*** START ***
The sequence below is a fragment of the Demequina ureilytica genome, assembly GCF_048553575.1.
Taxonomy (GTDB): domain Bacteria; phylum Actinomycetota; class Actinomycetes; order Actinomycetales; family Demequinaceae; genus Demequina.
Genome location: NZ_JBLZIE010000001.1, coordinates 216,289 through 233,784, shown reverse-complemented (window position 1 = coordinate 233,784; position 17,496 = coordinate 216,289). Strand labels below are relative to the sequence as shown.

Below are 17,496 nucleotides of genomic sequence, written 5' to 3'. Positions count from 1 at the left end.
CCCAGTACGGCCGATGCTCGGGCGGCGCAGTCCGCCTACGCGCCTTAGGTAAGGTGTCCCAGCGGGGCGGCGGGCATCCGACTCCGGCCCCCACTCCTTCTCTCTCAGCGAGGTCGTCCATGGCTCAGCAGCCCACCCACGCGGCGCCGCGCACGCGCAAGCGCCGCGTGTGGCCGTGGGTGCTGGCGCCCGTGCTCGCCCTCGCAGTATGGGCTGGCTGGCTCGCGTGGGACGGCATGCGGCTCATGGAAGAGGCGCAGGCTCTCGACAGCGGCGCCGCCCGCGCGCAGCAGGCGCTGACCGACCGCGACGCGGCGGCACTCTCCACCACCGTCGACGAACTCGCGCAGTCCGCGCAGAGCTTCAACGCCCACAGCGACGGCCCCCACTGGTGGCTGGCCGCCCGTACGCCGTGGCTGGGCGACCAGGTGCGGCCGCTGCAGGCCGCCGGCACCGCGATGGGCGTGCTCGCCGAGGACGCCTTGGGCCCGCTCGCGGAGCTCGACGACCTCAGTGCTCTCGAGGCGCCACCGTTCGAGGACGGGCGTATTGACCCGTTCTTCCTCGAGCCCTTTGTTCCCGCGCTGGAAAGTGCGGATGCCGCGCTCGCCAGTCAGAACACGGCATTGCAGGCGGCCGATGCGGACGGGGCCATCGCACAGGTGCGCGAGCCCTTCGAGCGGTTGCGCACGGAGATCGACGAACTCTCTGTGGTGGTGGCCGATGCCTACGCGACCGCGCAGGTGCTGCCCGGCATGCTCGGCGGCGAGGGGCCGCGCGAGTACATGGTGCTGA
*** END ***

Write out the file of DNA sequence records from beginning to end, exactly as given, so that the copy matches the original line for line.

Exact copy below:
The sequence below is a fragment of the Demequina ureilytica genome, assembly GCF_048553575.1.
Taxonomy (GTDB): domain Bacteria; phylum Actinomycetota; class Actinomycetes; order Actinomycetales; family Demequinaceae; genus Demequina.
Genome location: NZ_JBLZIE010000001.1, coordinates 216,289 through 233,784, shown reverse-complemented (window position 1 = coordinate 233,784; position 17,496 = coordinate 216,289). Strand labels below are relative to the sequence as shown.

Below are 17,496 nucleotides of genomic sequence, written 5' to 3'. Positions count from 1 at the left end.
CCCAGTACGGCCGATGCTCGGGCGGCGCAGTCCGCCTACGCGCCTTAGGTAAGGTGTCCCAGCGGGGCGGCGGGCATCCGACTCCGGCCCCCACTCCTTCTCTCTCAGCGAGGTCGTCCATGGCTCAGCAGCCCACCCACGCGGCGCCGCGCACGCGCAAGCGCCGCGTGTGGCCGTGGGTGCTGGCGCCCGTGCTCGCCCTCGCAGTATGGGCTGGCTGGCTCGCGTGGGACGGCATGCGGCTCATGGAAGAGGCGCAGGCTCTCGACAGCGGCGCCGCCCGCGCGCAGCAGGCGCTGACCGACCGCGACGCGGCGGCACTCTCCACCACCGTCGACGAACTCGCGCAGTCCGCGCAGAGCTTCAACGCCCACAGCGACGGCCCCCACTGGTGGCTGGCCGCCCGTACGCCGTGGCTGGGCGACCAGGTGCGGCCGCTGCAGGCCGCCGGCACCGCGATGGGCGTGCTCGCCGAGGACGCCTTGGGCCCGCTCGCGGAGCTCGACGACCTCAGTGCTCTCGAGGCGCCACCGTTCGAGGACGGGCGTATTGACCCGTTCTTCCTCGAGCCCTTTGTTCCCGCGCTGGAAAGTGCGGATGCCGCGCTCGCCAGTCAGAACACGGCATTGCAGGCGGCCGATGCGGACGGGGCCATCGCACAGGTGCGCGAGCCCTTCGAGCGGTTGCGCACGGAGATCGACGAACTCTCTGTGGTGGTGGCCGATGCCTACGCGACCGCGCAGGTGCTGCCCGGCATGCTCGGCGGCGAGGGGCCGCGCGAGTACATGGTGCTGA